Many of the major drug store chains have Web sites, and there are very reputable online drug stores out there that can save you money. However, there are also some online vendors you should stay away from.
So if you like to buy your prescriptions online, Dr. Mallika Marshall says it is important to do your homework.
Foreign online vendors, especially, tend to sell counterfeit drugs, drugs that are past their expiration date, or drugs that say they are one dosage but are really another.
On The Saturday Early Show, Marshall offers the following safety tips:
Speak with your doctor before ordering. While it may seem obvious, Marshall says it can't be stressed enough. Your physician needs to know about every medication you are taking.
Buy only prescribed medications. Many people get unsolicited emails from some of these disreputable operations offering erectile dysfunction drugs, pain medications, or pills that re-grow your hair. You may even recognize the brand names of these drugs, but, unless you have a doctor's prescription, don't buy them. There is a very strong possibility the drugs being sold are counterfeit. But even if they are real, you still could be endangering yourself. These medications require a prescription because they can have serious side effects if used improperly or by someone with a pre-existing medical condition. So while you may be tempted to buy one of these drugs, don't.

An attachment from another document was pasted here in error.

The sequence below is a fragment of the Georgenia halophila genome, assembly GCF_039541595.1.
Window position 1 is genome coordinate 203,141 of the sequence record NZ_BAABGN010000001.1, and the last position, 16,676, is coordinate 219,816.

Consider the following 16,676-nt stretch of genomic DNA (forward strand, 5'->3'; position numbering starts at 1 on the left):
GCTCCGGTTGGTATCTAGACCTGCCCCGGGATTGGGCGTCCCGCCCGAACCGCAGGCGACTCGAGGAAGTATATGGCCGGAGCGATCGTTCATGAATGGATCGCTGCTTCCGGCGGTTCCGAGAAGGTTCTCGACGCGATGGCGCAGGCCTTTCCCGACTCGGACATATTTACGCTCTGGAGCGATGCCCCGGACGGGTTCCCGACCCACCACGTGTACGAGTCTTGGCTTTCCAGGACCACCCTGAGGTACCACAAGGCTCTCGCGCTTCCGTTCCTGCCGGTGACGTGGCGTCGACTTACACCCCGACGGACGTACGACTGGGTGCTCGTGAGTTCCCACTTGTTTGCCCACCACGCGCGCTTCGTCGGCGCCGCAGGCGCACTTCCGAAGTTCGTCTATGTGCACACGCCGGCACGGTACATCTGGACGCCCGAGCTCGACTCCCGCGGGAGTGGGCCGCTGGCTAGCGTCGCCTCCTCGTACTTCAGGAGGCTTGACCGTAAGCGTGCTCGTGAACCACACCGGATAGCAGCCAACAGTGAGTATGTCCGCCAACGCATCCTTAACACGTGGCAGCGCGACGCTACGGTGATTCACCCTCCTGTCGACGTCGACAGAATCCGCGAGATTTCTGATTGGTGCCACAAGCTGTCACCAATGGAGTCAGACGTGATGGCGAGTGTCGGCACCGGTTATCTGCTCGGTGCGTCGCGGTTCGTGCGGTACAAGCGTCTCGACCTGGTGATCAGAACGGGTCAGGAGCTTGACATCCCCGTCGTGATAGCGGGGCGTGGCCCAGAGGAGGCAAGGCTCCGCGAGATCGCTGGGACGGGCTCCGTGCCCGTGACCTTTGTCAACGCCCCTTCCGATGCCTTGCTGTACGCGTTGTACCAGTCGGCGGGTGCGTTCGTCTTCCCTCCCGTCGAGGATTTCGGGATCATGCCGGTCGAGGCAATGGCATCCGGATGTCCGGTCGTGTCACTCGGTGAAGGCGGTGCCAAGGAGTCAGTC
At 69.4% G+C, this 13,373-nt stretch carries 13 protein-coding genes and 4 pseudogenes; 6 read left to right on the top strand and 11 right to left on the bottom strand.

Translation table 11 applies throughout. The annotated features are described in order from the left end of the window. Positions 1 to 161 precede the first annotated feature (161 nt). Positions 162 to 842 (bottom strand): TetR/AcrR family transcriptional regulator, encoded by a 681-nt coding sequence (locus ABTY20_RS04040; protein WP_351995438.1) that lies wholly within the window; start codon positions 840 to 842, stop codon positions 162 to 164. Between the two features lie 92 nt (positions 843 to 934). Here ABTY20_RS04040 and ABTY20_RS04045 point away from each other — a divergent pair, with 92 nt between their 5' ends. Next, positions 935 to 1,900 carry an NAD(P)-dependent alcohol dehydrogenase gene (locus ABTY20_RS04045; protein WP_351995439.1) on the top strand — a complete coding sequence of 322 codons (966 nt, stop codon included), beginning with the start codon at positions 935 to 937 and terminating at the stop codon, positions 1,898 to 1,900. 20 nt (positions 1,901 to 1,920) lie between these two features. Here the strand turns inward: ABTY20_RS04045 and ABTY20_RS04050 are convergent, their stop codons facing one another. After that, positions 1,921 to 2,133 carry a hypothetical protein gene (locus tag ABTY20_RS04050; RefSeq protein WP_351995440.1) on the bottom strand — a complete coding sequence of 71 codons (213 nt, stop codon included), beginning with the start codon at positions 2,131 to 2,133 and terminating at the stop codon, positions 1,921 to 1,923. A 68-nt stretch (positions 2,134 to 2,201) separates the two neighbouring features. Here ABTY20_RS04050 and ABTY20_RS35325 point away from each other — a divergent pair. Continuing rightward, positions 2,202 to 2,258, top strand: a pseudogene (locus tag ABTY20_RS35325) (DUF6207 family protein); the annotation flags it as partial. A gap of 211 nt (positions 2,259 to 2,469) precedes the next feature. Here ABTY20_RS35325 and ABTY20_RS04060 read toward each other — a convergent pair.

Don't get an online evaluation. Many of these Web sites will offer to sell you a prescription drug if you fill out an online health evaluation, which they claim is looked at by a doctor. The bottom line, though, is you have no idea if it's really a doctor looking at these forms. And this presents a whole host of problems. These surveys often don't ask the right questions about your medical history or other drugs that you may be taking, so you could wind up taking a medication that can do you serious harm.
Be sure you can speak to a pharmacist. If a Web site doesn't offer you the option of speaking directly to a pharmacist, don't buy from it. Many people have several doctors and it's up to the pharmacist to tell if the drugs prescribed by these different doctors may counteract each other.
Use only verified Internet pharmacy sites. This program was rolled out in 1999 in order to keep consumers safe when buying drugs online. To be VIPPS certified, a pharmacy must comply with the licensing and inspection requirements of their state and each state they dispense drugs. If the Web site you are buying from doesn't have this "seal of approval," don't buy from it. You could be putting yourself at serious risk.
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